It is Spring Break, 2019. That means we are all going to die.
I’m serious—sort of. A spring break in Lower Alabama, and Northwest Florida, means that a simple drive to the grocery store is a deadly tactical maneuver. Spring breakers are on the highways, and they are too busy texting to drive a car.
They steer with their knees, glancing at phones, avoiding eye-contact, texting such vital sentiments as:
Today, I passed three car wrecks on the way to get my dry cleaning. Outside the vehicles stood young men and young women who were crying on officers’ shoulders, traumatized by the horrifying reality of coming scarily close to almost losing their cellphones.
Things have changed. Last week, I was in Nashville, using the public restroom in a crowded place. I entered the mens’ room to find every stall occupied.
There, standing before eight urinals were eight young men who were—I am sorry to get too personal—using their cellphones.
That poor janitor.
Sure, I know society has become technologically advanced, I’m no fool. Still, I miss the days when a fella could visit the bathroom without waiting for the guy ahead of him to finish writing an email to his boss.
My cousin’s son is in town for spring vacation this week. He texted me yesterday to see what I was up to. He is twenty-two years old, and his texts are hard for me to understand because he abbreviates everything.
“How R U,” he texted—no question mark.
“Hey!” I wrote—I took the time to add an exclamation point because that is the kind of guy I am.
He texted in reply: “WYD?”
“You’re gonna have to be a little more clear.”
“LOL! It means ‘What are you doing?’”
“I’m texting a twenty-two-year-old.”
Give me strength, Lord.
I didn’t want to ask, but I had to. I asked him what “IKR?” meant.
“LOL!” he wrote. “It means ‘I know, right?’ Everyone uses that phrase, Sean.”
Yeah? Well my mother also had a phrase. It involved the theoretical scenario of watching your friends jump off a bridge.
This afternoon, I walked into Winn-Dixie. The place was more crowded than I have ever seen it. In the canned-vegetable aisle, I almost lost my life when the Boy With the Dragon Tattoo almost severed my achilles with his shopping cart.
He and his friends were racing shopping buggies. The boy’s race basket contained two passengers: Girl with the Spongebob Tattoo, and Sorority Sister with Eggplant-Colored Hair.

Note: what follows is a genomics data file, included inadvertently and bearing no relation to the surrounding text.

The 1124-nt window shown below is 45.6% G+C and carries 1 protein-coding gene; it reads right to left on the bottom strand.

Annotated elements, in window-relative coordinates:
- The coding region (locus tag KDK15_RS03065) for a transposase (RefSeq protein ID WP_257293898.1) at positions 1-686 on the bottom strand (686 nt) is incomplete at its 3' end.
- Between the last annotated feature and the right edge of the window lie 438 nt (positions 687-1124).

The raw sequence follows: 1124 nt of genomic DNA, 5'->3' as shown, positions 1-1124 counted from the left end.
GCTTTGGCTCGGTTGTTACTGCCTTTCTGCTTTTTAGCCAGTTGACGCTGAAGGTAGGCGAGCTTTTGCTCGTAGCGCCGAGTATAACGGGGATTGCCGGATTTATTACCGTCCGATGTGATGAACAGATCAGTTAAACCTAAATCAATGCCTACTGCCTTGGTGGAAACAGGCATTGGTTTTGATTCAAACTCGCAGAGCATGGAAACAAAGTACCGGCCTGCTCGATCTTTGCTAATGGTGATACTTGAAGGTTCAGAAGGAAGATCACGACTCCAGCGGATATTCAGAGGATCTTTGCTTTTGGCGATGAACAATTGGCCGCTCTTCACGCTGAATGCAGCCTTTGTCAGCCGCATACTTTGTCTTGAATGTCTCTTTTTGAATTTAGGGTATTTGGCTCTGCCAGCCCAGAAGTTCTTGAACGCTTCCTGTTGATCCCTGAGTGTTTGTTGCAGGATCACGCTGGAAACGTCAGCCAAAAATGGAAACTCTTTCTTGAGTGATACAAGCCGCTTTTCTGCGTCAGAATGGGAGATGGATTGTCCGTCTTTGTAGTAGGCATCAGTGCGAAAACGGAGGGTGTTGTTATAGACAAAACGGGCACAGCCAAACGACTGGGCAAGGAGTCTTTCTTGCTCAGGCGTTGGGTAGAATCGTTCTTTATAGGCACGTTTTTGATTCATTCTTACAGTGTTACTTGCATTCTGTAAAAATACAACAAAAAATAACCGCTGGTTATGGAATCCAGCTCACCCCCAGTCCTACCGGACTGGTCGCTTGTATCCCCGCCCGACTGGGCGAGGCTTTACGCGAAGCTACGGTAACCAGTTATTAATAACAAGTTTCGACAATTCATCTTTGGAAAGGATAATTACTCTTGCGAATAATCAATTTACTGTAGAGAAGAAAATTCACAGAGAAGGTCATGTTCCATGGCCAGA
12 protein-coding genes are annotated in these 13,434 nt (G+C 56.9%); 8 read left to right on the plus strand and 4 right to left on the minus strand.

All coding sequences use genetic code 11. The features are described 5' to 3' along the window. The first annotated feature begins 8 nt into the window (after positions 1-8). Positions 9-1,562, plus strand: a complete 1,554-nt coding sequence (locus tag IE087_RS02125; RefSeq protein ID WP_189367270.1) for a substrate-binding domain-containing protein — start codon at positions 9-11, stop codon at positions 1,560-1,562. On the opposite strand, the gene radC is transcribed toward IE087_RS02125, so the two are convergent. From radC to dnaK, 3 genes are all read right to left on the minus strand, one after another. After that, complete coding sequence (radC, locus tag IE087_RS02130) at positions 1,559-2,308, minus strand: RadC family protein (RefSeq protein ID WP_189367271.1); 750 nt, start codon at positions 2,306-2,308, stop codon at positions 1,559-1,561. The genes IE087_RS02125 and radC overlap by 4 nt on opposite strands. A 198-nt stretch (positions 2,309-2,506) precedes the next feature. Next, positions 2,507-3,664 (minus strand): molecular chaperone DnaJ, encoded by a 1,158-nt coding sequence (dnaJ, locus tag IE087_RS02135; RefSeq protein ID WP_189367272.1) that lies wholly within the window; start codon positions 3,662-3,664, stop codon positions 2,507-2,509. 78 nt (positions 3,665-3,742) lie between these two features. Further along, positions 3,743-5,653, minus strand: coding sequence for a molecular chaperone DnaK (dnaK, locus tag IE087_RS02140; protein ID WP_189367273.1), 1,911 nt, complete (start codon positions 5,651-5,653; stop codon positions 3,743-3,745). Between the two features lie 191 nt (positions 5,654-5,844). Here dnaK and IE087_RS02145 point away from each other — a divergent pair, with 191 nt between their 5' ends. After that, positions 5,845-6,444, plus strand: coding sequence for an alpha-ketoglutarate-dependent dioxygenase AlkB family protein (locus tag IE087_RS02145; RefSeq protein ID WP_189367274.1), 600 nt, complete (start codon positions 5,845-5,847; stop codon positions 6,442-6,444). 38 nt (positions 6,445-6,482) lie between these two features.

The opposing team was led by: Guy with Tackle Box Contents Embedded in His Face, and a girl who was wearing a bathing suit that was actually two RC Cola caps strategically positioned.
They rocketed past me and clipped my heel. I almost had a heart attack, but no harm was done.
Boy with the Dragon Tattoo said, “Sorry, bro! So sorry, bro! You’re not mad are you, bro?”
“Of course not,” Bro said. “Accidents happen.”
“I know right?” said the Girl with the Purple Hair, then she used her cellphone to snap a picture of me.
When I finished shopping I took my place in a long line of kids in beach clothes whose carts were piled high with the essential spring-break items like: potato chips, Spaghettios, Captain Crunch, plastic shovels and pails, Velveeta, and King James Bibles.
But something was wrong. Nobody in these shopping lines was talking to one another. It was a curious sight to behold.
Young people with their mouths closed. I declare.
Long ago, I remember spring break trips with my friends, all we did was talk. In fact, our activities were really excuses to do more talking. We talked until our voices were sore.
Not these kids. They were holding glowing screens. It was so quiet, you could have heard a lemon drop.
I felt sort of bad for the youth of America. They might not ever know the glory of casual conversation in a grocery store. Or worse, they might miss out on the exhilaration of conversation with the opposite gender.
There’s a lot to be said for the thrill of conversation. Sure, these kids might know how to abbreviate words, but I wonder if they aren’t being shorted somehow.
The cashier scanned my items. We exchanged a sympathetic glance. This poor woman has been dealing with spring breakers all day.
“How’re you holding up?” I asked.
“Actually, I’m okay,” she said. “These kids don’t say much, they just sorta play on their phones and keep quiet. Half the time they never even look away from the screen.”
The cashier read my total, I paid with cash, she handed over my receipt. We made eye-contact for a few brief moments.
“Wow,” she said. “You know, it’s funny, you’re the first customer not looking at a phone who I’ve made eye-contact with today.”
“LOL,” I said.
“IKR?” she said.
Drive safe out there.